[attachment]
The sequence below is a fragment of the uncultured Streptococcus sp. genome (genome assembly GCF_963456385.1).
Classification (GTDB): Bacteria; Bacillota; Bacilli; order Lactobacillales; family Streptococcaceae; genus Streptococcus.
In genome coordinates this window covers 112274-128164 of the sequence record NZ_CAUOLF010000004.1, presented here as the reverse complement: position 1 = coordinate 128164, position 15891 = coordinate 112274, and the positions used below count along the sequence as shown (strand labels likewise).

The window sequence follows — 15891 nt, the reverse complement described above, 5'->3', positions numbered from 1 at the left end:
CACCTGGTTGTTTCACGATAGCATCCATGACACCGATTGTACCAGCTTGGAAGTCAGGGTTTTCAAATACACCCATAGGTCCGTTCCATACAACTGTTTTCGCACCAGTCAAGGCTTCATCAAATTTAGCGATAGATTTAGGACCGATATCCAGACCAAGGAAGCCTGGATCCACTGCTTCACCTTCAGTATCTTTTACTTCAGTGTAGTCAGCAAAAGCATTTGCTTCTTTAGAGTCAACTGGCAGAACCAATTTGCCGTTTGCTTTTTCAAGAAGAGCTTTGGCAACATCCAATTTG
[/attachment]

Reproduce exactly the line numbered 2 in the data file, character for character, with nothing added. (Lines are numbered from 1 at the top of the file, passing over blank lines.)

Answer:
Classification (GTDB): Bacteria; Bacillota; Bacilli; order Lactobacillales; family Streptococcaceae; genus Streptococcus.